Social Security Act
||This article is incomplete. (April 2015)|
|Other short titles||SSA|
|Long title||The Social Security Act of 1935|
|Enacted by||the 74th United States Congress|
|Statutes at Large||Pub.L. 74–271, 49 Stat. 620, enacted August 14, 1935|
|U.S.C. sections created||42 U.S.C. ch. 7|
|Social Security Amendments of 1965
Medicare, Medicaid, and SCHIP Balanced Budget Refinement Act of 1999
|United States Supreme Court cases|
|Steward Machine Company v. Davis, Helvering v. Davis|
The Social Security Act (SSA), Pub.L. 74–271, 49 Stat. 620, enacted August 14, 1935, now codified as 42 U.S.C. ch. 7, was a social welfare legislative act which created the Social Security system in the United States. Although the program has been altered since its signing, the original purpose was to provide federal assistance to those unable to work.
One of the most influential pieces of legislation that came out of the Second New Deal was the Social Security Act, signed into law by President Franklin D. Roosevelt on August 14, 1935. The act laid the groundwork for the modern welfare state in the United States with its primary focus to provide aid for the elderly, the unemployed, and children.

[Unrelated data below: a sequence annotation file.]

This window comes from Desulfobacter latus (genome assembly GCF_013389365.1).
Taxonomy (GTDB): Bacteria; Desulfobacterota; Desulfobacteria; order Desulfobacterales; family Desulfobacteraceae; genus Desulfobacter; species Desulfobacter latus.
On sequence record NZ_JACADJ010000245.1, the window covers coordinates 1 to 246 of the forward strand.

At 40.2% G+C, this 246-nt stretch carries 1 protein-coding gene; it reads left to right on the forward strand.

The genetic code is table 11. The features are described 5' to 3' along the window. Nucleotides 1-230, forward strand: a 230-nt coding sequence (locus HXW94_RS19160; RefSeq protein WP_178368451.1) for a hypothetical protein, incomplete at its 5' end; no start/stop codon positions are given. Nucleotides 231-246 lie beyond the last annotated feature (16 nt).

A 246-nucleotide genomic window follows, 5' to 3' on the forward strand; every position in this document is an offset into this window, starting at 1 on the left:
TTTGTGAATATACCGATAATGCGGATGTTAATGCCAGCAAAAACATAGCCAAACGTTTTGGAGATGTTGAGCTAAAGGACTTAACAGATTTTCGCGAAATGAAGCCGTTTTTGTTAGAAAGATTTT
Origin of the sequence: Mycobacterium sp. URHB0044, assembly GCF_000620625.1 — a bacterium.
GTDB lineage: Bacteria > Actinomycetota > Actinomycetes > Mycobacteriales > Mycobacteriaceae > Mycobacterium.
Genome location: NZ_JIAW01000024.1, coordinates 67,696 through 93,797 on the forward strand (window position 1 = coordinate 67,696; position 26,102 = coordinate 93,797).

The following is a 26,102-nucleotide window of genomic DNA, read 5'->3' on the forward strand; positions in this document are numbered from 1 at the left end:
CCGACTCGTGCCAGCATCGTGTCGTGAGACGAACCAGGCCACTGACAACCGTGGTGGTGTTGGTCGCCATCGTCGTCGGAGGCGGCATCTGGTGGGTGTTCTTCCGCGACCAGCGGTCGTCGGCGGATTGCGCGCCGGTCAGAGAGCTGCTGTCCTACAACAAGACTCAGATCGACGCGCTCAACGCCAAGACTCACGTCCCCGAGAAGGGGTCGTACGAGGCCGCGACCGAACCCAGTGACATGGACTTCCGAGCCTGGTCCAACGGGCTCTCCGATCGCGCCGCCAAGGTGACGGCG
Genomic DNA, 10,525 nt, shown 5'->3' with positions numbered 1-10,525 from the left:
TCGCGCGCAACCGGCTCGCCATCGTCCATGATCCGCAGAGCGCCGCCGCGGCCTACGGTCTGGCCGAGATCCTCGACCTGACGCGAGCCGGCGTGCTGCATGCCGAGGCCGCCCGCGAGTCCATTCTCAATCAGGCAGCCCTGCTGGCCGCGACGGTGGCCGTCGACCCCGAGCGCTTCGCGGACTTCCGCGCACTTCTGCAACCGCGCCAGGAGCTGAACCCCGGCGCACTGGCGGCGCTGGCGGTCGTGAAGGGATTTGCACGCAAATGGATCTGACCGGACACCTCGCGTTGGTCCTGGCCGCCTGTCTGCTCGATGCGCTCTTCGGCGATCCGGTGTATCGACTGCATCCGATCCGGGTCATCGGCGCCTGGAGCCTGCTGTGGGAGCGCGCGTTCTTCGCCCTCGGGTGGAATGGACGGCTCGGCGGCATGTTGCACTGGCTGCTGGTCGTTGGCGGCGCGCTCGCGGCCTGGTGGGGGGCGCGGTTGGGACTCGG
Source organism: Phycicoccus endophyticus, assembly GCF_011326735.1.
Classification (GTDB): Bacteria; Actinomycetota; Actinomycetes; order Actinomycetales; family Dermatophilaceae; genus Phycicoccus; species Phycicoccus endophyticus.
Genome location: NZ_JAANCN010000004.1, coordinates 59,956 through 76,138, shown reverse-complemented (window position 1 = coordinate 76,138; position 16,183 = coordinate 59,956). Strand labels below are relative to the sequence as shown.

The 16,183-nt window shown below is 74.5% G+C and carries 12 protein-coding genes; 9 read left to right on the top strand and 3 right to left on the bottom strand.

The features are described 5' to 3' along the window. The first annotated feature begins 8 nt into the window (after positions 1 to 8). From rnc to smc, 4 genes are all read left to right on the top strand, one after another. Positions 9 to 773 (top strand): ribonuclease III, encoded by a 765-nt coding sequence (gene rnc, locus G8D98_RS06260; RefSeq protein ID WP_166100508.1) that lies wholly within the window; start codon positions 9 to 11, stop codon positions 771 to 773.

Industrialization and the urbanization in the 19th Century created many new social problems, and transformed ideas of how society and the government should function together because of them. As industry expanded, cities grew quickly to keep up with demand for labor. Tenement houses were built quickly and poorly, cramming new migrants from farms and Southern and Eastern European immigrants into tight and unhealthy spaces. Work spaces were even more unsafe. In 1890, Jacob Riis wrote that “the quick change of economic conditions in the city…often out paces all plans of relief.”
Over time the SSA was amended to give money to states to provide assistance to aged individuals (Title I), for unemployment insurance (Title III), Aid to Families with Dependent Children (Title IV), Maternal and Child Welfare (Title V), public health services (Title VI), and the blind (Title X).